•Note that one benefit of basing a surround system on the Triton Two floorstanders is that you wind up with two powered subwoofers—not just one as in most home theater systems, which tends to foster noticeably smoother and more evenly balanced in-room bass response.
•The Triton Two’s, like Henry Ford’s famous Model T, are offered in “any color you want as long as it’s black.” The entire speaker enclosure, whose airfoil-like shape is a sculptural delight, is covered by a sleek, stretchy black fabric grille “sock,” which looks great while also saving buyers the cost of expensive lacquered or veneered cabinet surfaces.
•As a subtle but very pleasing visual touch, GoldenEar provides a gloss black upper trim panel that clips to the top rear surface of the speaker and that covers over the seams of the grille sock, giving the fabric covering a delightfully organic and literally seamless appearance. A matching gloss black mounting plate helps steady the tower-type enclosure, making it resistant to potential tip-over accidents. The speaker is supplied with threaded floor spikes.
SuperSat 50C: The SuperSat 50 and 50C are the larger of two series of satellite or LCR-type speakers offered by GoldenEar (with the 50C moniker denoting the center-channel version). The SuperSat 50 is a slim, 2-way, three-driver, dual passive radiator-equipped design that borrows driver technology directly from the Triton Two. Design highlights:
•The SuperSat 50C uses the same HVFR tweeter and dual MVPP 4 ½-inch mid-bass drivers similar to those found in the Triton Two (though the 50C’s tweeter is rotated 90 degrees to accommodate its expected horizontal mounting orientation).
•The SuperSat 50C incorporates dual 4-inch x 7-inch passive radiators conceptually similar to, but smaller than, the 7-inch x 10-inch passive radiators used in the Triton Two. The passive radiators help extend the SuperSat 50 C’s bass response down to a claimed roll-off point of 60Hz.
•The SuperSat 50C enclosure is made of “aerospace-grade aluminum” and finished in gloss black. The enclosure is suitable either for tabletop or wall-mount applications. Note: the SuperSat 50 can also be used with optional floor stands.
•To accommodate wall-mount applications the speaker features a pair of keyhole-type mounting slots in its rear panel, as well as threaded inserts for use with third-party mounts.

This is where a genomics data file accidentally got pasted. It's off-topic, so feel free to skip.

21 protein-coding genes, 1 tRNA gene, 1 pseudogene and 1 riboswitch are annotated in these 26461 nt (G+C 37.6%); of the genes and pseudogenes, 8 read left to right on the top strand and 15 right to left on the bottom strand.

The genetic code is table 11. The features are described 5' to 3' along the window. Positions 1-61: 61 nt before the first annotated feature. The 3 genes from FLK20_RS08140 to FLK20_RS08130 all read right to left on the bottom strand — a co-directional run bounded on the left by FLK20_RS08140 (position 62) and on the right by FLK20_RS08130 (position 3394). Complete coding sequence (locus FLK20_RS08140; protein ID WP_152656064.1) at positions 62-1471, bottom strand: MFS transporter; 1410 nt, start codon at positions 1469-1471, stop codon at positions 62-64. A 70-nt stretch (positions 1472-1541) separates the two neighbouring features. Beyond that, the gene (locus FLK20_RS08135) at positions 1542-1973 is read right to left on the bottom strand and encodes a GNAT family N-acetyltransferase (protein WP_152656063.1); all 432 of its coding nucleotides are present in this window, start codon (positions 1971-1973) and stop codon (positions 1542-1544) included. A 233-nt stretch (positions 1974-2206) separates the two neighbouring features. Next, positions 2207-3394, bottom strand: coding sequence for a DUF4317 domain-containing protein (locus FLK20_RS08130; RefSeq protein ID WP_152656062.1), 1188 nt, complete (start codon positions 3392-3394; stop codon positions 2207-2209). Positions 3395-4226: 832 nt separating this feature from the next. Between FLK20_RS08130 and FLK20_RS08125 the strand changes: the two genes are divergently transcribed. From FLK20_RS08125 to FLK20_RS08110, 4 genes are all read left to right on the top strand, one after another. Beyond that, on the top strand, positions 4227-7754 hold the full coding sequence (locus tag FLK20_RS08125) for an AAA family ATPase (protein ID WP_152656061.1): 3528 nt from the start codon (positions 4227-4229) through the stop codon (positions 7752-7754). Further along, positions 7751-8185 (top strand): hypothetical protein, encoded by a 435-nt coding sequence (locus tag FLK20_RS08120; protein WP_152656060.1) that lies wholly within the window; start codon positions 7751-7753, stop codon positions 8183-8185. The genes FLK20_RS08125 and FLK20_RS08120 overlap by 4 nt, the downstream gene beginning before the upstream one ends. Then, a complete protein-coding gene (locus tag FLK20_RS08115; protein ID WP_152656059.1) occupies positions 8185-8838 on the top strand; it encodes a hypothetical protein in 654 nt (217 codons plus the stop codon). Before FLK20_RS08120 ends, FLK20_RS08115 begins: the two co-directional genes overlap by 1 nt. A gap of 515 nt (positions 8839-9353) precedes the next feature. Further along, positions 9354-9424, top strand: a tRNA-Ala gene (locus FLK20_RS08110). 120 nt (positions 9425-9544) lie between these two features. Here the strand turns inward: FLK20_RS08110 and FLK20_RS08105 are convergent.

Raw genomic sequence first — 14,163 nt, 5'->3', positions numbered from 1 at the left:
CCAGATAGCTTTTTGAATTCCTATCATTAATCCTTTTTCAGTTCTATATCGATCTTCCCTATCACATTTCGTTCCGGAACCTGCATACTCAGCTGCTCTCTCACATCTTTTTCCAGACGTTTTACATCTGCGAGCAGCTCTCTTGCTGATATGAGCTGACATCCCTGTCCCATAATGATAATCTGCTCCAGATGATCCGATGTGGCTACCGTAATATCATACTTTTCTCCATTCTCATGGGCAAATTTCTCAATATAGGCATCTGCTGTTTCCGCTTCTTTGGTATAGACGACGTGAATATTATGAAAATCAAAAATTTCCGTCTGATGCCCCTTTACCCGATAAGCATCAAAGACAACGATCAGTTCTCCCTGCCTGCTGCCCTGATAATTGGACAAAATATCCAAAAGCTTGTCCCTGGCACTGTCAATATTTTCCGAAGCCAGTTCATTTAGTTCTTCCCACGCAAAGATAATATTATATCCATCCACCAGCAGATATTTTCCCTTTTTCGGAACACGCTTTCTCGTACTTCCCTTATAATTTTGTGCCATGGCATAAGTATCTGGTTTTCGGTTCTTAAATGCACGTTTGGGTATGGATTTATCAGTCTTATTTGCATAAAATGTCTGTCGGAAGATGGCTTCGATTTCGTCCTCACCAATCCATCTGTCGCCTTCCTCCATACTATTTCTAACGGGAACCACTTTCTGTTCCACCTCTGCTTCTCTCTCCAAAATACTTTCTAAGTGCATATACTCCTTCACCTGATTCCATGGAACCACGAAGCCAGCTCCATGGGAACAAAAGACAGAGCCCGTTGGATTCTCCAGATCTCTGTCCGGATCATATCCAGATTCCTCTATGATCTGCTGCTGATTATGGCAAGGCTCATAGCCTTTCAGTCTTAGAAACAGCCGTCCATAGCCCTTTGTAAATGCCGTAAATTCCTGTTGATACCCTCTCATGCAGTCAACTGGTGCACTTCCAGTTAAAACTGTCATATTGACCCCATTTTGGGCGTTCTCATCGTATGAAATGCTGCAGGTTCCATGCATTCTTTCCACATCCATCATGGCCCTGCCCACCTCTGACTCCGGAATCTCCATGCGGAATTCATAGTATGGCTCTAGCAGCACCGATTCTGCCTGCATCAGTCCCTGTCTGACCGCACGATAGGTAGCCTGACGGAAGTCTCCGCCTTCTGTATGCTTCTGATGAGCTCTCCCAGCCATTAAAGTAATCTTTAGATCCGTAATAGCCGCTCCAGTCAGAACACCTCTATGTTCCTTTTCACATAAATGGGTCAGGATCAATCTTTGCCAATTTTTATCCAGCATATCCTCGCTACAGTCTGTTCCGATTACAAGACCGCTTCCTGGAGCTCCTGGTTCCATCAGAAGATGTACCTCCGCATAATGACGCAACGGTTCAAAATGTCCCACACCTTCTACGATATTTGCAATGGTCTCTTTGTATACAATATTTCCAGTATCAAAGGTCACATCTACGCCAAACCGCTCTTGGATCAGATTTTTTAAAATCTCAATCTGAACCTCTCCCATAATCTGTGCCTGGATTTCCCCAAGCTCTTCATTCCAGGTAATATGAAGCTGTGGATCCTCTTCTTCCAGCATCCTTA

•To support tabletop (or shelf-mount) applications, GoldenEar supplies a pair of ingeniously designed, user-adjustable, tilt-back mounting feet that bolt into the threaded inserts on the rear of the SuperSat 50C enclosure. The tilt feature is extremely helpful for angling the speaker either upward or downward toward the main listening area, as necessary. The adjustable feet are finished in gloss black to match the 50C enclosure.
•As an alternative, GoldenEar will offer optional, extra-cost floor stands for the SuperSat 50.
SuperSat 3: The SuperSat 3 and 3C are the smaller of GoldenEar’s two series of satellite or LCR-type speakers (where the 3C would be the center-channel version). The SuperSat 3 is an extremely compact, 2-way, three-driver speaker that, like the larger SuperSat 50/50C, borrows driver technology from the Triton Two. Design highlights:
•The SuperSat 3 uses the same HVFR tweeter and dual MVPP 4 ½-inch mid-bass drivers similar to those found in the Triton Two.
•Unlike the SuperSat 50C, the SuperSat 3 enclosure is constructed “from a rigid, non-resonant marble-powder infused polymer” and finished in gloss black. The enclosure is suitable for tabletop, floor stand-mount, or wall-mount applications (as explained below).
•To accommodate wall-mount applications the speaker features a pair of keyhole-type mounting holes in its rear panel, as well as threaded inserts for use with third-party mounts.
•To support tabletop (or shelf-mount) applications, GoldenEar ships each SuperSat3 with a clever matching stand that fastens into the keyhole slot in the rear of the SuperSat 3 enclosure. The adjustable stand is finished in gloss black to match the SuperSat 3 enclosure.
•As an alternative, GoldenEar will offer optional, extra-cost floor stands for the SuperSat 3.
This is Part 1 of the GoldenEar TritonCinema Two 5-Channel Surround System review; click here to continue to Part 2.